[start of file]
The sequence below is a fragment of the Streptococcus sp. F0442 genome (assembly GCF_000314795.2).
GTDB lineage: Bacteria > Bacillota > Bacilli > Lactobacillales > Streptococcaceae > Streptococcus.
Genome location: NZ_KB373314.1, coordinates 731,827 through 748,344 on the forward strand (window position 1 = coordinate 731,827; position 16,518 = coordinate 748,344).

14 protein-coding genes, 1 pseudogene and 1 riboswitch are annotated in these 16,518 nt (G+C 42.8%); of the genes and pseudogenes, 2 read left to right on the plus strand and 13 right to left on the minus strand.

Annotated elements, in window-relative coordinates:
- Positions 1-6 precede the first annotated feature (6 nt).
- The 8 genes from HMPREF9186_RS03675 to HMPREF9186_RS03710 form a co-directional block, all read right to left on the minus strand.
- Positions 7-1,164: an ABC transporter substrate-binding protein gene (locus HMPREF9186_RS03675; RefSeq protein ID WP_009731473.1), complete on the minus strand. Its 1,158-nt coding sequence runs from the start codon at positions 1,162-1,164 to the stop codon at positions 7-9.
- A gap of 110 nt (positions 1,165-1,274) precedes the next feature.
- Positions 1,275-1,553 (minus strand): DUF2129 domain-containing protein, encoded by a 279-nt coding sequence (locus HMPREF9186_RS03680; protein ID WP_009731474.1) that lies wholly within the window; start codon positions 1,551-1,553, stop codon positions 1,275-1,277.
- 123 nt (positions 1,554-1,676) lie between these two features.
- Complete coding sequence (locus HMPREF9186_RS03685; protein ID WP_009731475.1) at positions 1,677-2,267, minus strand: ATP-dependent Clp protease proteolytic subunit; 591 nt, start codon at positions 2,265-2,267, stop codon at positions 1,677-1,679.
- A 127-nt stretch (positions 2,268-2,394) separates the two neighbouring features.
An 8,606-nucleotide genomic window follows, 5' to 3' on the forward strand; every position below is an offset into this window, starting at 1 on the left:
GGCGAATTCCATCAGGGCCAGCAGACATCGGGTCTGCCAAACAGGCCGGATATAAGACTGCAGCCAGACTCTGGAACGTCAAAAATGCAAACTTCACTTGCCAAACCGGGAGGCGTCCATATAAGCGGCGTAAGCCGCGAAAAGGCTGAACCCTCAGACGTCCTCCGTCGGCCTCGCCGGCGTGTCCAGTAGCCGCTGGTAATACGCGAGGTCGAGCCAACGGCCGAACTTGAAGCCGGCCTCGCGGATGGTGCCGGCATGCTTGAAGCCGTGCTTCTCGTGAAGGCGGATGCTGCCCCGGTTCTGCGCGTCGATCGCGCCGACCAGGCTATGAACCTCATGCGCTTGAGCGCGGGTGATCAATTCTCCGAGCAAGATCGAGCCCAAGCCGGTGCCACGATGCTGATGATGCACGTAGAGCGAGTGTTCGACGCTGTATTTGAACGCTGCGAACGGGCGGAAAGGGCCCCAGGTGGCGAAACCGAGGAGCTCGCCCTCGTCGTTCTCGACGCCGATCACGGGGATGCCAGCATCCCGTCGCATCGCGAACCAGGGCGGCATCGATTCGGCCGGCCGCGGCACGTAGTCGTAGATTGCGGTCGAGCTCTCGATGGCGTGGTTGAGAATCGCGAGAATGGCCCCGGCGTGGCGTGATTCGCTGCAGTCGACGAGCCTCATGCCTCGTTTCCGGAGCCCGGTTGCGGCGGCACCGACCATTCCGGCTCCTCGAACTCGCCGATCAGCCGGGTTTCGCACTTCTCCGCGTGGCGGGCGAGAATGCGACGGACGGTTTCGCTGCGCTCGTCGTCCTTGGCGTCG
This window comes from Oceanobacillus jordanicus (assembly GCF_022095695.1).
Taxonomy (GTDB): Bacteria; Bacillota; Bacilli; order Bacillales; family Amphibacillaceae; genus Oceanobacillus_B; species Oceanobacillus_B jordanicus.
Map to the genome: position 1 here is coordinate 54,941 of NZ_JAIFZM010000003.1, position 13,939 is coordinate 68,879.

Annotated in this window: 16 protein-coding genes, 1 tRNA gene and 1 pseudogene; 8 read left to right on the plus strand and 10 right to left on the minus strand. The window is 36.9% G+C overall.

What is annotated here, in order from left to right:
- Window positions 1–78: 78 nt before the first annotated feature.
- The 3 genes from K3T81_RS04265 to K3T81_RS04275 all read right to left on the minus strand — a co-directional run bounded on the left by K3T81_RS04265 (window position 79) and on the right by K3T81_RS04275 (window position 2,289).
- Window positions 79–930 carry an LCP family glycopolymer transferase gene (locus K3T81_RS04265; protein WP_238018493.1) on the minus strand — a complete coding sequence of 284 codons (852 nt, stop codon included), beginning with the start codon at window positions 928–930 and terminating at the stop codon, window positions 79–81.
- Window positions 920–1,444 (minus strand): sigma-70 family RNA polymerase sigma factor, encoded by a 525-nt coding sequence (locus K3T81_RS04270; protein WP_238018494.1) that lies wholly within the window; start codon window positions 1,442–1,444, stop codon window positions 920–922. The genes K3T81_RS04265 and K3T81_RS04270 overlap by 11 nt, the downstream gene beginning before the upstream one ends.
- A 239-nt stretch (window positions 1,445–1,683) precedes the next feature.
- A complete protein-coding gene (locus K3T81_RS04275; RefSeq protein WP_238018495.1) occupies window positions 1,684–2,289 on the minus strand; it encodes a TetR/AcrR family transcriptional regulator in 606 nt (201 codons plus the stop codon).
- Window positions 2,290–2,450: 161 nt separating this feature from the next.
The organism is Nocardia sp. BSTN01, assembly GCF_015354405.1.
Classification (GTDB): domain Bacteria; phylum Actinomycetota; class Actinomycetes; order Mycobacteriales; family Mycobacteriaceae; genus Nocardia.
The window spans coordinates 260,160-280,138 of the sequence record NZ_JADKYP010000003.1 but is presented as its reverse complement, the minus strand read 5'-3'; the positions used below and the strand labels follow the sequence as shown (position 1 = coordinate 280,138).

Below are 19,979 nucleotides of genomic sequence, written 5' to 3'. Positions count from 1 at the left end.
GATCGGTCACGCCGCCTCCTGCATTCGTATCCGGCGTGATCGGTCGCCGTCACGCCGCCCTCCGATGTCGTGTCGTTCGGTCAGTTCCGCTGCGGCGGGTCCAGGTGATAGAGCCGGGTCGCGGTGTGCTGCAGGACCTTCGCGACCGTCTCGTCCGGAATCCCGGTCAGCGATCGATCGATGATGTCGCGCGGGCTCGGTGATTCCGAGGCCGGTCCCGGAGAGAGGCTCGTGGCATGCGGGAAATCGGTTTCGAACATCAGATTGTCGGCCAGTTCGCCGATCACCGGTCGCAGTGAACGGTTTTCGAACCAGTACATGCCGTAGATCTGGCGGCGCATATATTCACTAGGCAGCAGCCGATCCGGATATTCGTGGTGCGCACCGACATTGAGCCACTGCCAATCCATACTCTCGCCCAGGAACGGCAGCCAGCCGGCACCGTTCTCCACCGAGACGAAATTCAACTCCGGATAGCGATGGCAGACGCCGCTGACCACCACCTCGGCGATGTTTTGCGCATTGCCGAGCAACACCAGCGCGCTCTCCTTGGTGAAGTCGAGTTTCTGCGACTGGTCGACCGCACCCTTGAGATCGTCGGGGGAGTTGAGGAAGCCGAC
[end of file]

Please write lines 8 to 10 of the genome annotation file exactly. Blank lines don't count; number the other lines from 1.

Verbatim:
- Positions 7-1,164: an ABC transporter substrate-binding protein gene (locus HMPREF9186_RS03675; RefSeq protein ID WP_009731473.1), complete on the minus strand. Its 1,158-nt coding sequence runs from the start codon at positions 1,162-1,164 to the stop codon at positions 7-9.
- A gap of 110 nt (positions 1,165-1,274) precedes the next feature.
- Positions 1,275-1,553 (minus strand): DUF2129 domain-containing protein, encoded by a 279-nt coding sequence (locus HMPREF9186_RS03680; protein ID WP_009731474.1) that lies wholly within the window; start codon positions 1,551-1,553, stop codon positions 1,275-1,277.